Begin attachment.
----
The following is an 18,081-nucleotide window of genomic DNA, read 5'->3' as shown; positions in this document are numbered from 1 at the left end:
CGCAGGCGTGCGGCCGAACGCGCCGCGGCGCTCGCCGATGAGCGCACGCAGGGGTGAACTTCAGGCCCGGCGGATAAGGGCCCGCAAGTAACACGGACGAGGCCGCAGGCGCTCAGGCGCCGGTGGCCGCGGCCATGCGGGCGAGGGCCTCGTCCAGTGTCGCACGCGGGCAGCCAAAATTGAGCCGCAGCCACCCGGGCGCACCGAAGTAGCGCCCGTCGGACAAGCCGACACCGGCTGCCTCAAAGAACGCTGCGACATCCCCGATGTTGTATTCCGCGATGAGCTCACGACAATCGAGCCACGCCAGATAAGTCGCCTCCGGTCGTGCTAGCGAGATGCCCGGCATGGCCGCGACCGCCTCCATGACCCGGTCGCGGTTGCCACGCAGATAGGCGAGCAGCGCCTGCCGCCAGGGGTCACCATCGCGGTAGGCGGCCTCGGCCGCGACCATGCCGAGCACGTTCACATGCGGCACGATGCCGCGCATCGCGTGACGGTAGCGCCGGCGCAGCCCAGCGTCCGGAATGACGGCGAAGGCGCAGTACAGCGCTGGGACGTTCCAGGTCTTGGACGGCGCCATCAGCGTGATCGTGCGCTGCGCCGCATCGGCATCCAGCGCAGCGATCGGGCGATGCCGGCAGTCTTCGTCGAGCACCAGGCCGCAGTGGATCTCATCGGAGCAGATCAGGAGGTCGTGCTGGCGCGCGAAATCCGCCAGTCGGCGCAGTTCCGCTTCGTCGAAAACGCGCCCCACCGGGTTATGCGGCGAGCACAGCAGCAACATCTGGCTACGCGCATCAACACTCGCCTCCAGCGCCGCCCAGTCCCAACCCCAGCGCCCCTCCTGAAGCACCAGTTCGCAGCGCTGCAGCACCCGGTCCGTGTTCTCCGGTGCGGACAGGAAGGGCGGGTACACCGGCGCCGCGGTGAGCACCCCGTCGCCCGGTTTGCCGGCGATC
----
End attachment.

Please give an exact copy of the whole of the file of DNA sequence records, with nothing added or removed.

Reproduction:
The following is an 18,081-nucleotide window of genomic DNA, read 5'->3' as shown; positions in this document are numbered from 1 at the left end:
CGCAGGCGTGCGGCCGAACGCGCCGCGGCGCTCGCCGATGAGCGCACGCAGGGGTGAACTTCAGGCCCGGCGGATAAGGGCCCGCAAGTAACACGGACGAGGCCGCAGGCGCTCAGGCGCCGGTGGCCGCGGCCATGCGGGCGAGGGCCTCGTCCAGTGTCGCACGCGGGCAGCCAAAATTGAGCCGCAGCCACCCGGGCGCACCGAAGTAGCGCCCGTCGGACAAGCCGACACCGGCTGCCTCAAAGAACGCTGCGACATCCCCGATGTTGTATTCCGCGATGAGCTCACGACAATCGAGCCACGCCAGATAAGTCGCCTCCGGTCGTGCTAGCGAGATGCCCGGCATGGCCGCGACCGCCTCCATGACCCGGTCGCGGTTGCCACGCAGATAGGCGAGCAGCGCCTGCCGCCAGGGGTCACCATCGCGGTAGGCGGCCTCGGCCGCGACCATGCCGAGCACGTTCACATGCGGCACGATGCCGCGCATCGCGTGACGGTAGCGCCGGCGCAGCCCAGCGTCCGGAATGACGGCGAAGGCGCAGTACAGCGCTGGGACGTTCCAGGTCTTGGACGGCGCCATCAGCGTGATCGTGCGCTGCGCCGCATCGGCATCCAGCGCAGCGATCGGGCGATGCCGGCAGTCTTCGTCGAGCACCAGGCCGCAGTGGATCTCATCGGAGCAGATCAGGAGGTCGTGCTGGCGCGCGAAATCCGCCAGTCGGCGCAGTTCCGCTTCGTCGAAAACGCGCCCCACCGGGTTATGCGGCGAGCACAGCAGCAACATCTGGCTACGCGCATCAACACTCGCCTCCAGCGCCGCCCAGTCCCAACCCCAGCGCCCCTCCTGAAGCACCAGTTCGCAGCGCTGCAGCACCCGGTCCGTGTTCTCCGGTGCGGACAGGAAGGGCGGGTACACCGGCGCCGCGGTGAGCACCCCGTCGCCCGGTTTGCCGGCGATC